One half approve of Mideast mission reset
One half prefer a non-combat role
February 18th, 2016 - In a random sampling of public opinion taken
by the Forum Poll™ among 1406 Canadian voters, one half approve of the change
in Canada’s mission in the Mideast from bombing to arming and training foreign
fighters (48%), while just more than a third disapprove (36%). About one sixth
don’t have an opinion (16%). Disapproval of the new mission profile is
characteristic of mid age groups (45 to 54 - 43%), males (40%), mid income
groups ($60K to $80K - 40%), in Alberta (55%), among Conservative voters (70%)
and among the least educated (40%).
Non-combat role preferred by one half
half of voters think the best way Canada can contribute to the coalition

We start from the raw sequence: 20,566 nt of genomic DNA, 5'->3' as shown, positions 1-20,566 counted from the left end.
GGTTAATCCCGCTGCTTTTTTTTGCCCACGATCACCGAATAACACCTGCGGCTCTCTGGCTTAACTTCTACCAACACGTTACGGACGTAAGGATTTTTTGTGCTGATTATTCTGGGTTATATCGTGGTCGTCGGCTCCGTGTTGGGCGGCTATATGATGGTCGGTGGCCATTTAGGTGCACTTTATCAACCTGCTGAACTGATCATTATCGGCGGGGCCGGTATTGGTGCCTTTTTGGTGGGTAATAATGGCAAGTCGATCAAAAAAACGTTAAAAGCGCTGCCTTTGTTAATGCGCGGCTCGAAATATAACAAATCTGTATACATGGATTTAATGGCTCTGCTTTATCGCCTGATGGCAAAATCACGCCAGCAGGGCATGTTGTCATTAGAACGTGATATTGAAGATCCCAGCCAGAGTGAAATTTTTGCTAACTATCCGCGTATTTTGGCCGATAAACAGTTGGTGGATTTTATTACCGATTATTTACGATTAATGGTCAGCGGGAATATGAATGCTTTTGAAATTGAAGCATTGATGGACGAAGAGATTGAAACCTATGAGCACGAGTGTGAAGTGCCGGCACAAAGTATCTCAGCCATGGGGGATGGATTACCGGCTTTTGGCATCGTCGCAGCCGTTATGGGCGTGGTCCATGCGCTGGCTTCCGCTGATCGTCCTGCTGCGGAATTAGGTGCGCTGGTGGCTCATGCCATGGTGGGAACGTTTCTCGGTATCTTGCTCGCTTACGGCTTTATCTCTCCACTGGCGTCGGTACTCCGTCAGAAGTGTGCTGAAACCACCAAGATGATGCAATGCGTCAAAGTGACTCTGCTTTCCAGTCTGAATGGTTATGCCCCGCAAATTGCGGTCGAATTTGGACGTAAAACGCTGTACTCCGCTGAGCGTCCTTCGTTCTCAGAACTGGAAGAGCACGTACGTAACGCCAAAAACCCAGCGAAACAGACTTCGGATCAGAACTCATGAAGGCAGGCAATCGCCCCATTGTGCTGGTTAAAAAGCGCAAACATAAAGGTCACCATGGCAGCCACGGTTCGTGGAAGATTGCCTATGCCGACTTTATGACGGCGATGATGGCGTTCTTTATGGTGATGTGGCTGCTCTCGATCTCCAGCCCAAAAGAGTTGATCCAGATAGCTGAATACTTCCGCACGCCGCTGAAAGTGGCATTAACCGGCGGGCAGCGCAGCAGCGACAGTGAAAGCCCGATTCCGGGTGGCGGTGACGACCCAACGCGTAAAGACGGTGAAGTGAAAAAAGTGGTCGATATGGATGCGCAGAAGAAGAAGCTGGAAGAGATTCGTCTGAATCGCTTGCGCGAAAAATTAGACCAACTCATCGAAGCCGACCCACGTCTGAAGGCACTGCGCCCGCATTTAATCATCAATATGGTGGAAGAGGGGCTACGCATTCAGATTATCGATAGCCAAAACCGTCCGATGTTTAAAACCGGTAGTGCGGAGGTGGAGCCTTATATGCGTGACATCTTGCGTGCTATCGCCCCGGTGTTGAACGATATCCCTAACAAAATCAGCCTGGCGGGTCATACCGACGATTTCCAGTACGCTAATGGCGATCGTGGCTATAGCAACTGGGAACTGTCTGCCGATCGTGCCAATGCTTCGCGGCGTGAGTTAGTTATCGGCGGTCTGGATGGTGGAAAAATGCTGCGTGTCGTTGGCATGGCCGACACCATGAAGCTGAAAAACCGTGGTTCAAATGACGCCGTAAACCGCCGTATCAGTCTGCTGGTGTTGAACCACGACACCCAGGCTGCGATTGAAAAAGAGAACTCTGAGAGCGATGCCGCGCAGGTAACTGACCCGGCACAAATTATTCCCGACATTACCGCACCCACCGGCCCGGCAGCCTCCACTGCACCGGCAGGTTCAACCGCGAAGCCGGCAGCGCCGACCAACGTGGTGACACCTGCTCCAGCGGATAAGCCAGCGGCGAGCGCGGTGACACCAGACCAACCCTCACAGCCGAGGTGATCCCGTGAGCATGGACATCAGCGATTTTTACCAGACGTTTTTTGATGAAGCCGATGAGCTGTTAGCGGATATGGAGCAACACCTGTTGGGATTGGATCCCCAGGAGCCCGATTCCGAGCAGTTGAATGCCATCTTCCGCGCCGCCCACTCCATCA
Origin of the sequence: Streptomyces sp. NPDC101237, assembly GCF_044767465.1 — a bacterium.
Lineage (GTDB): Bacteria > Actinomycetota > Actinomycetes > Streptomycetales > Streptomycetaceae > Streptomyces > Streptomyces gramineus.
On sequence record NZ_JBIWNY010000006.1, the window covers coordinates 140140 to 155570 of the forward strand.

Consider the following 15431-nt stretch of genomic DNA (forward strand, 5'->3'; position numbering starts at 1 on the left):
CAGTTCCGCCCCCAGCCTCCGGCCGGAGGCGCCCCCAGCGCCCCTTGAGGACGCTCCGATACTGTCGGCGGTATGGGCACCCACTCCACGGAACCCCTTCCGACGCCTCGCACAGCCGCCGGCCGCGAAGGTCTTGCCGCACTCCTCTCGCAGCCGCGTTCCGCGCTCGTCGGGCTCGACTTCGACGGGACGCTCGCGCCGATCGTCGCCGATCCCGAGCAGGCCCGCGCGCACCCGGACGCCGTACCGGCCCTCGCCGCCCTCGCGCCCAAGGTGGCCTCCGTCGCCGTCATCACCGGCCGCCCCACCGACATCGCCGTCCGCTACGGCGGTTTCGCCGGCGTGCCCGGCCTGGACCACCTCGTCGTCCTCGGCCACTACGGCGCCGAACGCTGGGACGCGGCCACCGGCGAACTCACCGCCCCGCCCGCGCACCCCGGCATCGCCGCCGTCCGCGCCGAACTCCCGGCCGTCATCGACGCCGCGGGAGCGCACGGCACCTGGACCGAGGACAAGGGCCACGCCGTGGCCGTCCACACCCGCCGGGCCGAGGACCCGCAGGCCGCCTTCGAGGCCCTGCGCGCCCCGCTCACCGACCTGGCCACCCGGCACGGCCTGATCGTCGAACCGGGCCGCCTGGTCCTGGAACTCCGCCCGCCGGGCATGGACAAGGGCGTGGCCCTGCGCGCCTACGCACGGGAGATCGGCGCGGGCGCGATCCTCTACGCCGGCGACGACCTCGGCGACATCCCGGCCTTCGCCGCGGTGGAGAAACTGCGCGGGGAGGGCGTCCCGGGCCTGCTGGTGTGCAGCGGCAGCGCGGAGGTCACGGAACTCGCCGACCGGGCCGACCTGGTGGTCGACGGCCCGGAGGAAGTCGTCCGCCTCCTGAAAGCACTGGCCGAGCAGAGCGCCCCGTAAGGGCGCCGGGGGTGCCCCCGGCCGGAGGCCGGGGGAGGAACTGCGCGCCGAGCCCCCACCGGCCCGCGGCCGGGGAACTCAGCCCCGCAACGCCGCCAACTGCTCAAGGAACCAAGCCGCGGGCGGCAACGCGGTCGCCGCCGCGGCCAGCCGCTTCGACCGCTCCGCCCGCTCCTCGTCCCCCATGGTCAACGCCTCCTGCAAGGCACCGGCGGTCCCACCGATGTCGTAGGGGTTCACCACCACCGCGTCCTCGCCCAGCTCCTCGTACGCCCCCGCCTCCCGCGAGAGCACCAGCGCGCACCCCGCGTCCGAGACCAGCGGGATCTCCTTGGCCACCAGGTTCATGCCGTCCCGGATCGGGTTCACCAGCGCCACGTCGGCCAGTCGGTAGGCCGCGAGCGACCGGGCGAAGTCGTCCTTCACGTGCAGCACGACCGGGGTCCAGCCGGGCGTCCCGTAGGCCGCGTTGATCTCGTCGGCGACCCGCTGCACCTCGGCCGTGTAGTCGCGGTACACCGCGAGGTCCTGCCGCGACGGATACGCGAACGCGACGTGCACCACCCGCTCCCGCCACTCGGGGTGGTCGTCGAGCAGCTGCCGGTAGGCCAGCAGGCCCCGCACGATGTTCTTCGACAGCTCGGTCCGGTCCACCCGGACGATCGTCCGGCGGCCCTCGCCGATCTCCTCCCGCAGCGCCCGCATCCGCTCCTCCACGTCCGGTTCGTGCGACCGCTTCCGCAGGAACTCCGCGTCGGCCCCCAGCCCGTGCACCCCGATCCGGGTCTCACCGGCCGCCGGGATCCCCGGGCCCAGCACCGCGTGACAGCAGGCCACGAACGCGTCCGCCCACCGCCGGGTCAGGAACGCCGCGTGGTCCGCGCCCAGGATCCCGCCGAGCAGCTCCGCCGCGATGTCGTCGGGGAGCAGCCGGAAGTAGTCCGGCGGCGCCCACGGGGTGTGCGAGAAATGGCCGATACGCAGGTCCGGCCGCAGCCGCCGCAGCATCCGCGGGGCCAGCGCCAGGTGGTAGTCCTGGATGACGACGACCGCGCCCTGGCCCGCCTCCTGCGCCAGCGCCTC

against ISIS is in a non-combat role (51%), either training and arming foreign
fighters (27%) or providing humanitarian aid only (24%). Just more than a
quarter believe we should continue aerial bombing (28%). One seventh think we
should do something else (14%) and about one tenth don’t have an opinion (8%).
humanitarian aid option is selected especially by the youngest (33%), females
(27%), in Quebec (32%) and BC (27%) and among New Democrats (36%). The
arming/training option is common to mid age groups (55 to 64 - 33%), males
(29%) rather than females (24%), in the Atlantic provinces (40%) and among
Liberals (34%). The bombing option is characteristic of the oldest (34%), males
(31%), in Alberta (41%) and among Conservatives (59%).
“The country sorts itself very neatly into
regions, age groups and political preferences when asked what we should be
doing in the Mideast. The more Conservative, the more bellicose the answer, the
more progressive, the further from combat our role is seen to be,” said Forum
Research President, Dr. Lorne Bozinoff.
Lorne Bozinoff, Ph.D. is the president and
founder of Forum Research. He can be reached at email@example.com
or at (416) 960-9603.